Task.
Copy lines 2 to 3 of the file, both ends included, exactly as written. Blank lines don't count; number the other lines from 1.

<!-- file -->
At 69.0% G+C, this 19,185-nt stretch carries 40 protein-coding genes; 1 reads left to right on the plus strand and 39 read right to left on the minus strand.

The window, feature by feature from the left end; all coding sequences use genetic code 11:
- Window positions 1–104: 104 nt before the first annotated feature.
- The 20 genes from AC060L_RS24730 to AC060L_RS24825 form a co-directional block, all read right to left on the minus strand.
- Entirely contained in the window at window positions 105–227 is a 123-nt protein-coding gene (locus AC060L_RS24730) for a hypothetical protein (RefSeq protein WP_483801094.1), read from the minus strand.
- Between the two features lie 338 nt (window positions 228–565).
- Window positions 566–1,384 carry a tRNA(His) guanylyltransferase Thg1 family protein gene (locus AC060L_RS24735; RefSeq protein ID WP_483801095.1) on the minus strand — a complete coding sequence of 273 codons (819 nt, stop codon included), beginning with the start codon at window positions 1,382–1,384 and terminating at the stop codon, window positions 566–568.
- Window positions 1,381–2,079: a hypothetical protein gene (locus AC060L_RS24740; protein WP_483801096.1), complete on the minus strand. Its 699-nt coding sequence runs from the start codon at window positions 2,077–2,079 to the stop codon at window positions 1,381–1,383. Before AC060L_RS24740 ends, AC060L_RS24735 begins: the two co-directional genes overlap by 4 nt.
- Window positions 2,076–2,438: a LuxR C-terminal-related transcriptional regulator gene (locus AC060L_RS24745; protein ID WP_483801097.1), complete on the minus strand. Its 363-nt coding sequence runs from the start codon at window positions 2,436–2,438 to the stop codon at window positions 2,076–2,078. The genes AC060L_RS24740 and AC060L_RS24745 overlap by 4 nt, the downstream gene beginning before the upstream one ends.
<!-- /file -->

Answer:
The window, feature by feature from the left end; all coding sequences use genetic code 11:
- Window positions 1–104: 104 nt before the first annotated feature.